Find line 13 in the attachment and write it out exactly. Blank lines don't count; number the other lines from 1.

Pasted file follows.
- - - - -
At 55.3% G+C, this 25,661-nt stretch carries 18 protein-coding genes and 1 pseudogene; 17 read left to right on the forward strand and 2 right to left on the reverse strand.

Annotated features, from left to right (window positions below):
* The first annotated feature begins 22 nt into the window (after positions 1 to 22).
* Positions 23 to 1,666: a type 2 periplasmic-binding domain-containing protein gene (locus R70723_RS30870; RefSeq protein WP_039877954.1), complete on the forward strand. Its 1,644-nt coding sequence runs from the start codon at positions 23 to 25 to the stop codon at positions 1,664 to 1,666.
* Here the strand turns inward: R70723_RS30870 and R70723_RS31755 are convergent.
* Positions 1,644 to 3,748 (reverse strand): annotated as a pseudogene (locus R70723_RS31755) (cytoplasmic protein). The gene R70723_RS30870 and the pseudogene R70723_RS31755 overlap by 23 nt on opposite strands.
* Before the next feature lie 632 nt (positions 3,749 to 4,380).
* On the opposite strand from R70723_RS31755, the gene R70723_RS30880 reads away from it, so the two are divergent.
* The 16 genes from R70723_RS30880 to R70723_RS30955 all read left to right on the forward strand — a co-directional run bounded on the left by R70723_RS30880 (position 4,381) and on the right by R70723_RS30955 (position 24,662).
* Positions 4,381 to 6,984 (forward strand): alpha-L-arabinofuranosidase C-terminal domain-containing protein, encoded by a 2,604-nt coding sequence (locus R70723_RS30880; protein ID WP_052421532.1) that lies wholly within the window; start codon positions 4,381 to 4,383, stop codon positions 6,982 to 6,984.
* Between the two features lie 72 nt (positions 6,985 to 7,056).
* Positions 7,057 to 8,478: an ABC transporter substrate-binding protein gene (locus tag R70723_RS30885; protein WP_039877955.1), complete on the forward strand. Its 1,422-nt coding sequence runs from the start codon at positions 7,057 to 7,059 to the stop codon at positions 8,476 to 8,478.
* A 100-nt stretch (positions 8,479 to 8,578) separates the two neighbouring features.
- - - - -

* A 100-nt stretch (positions 8,479 to 8,578) separates the two neighbouring features.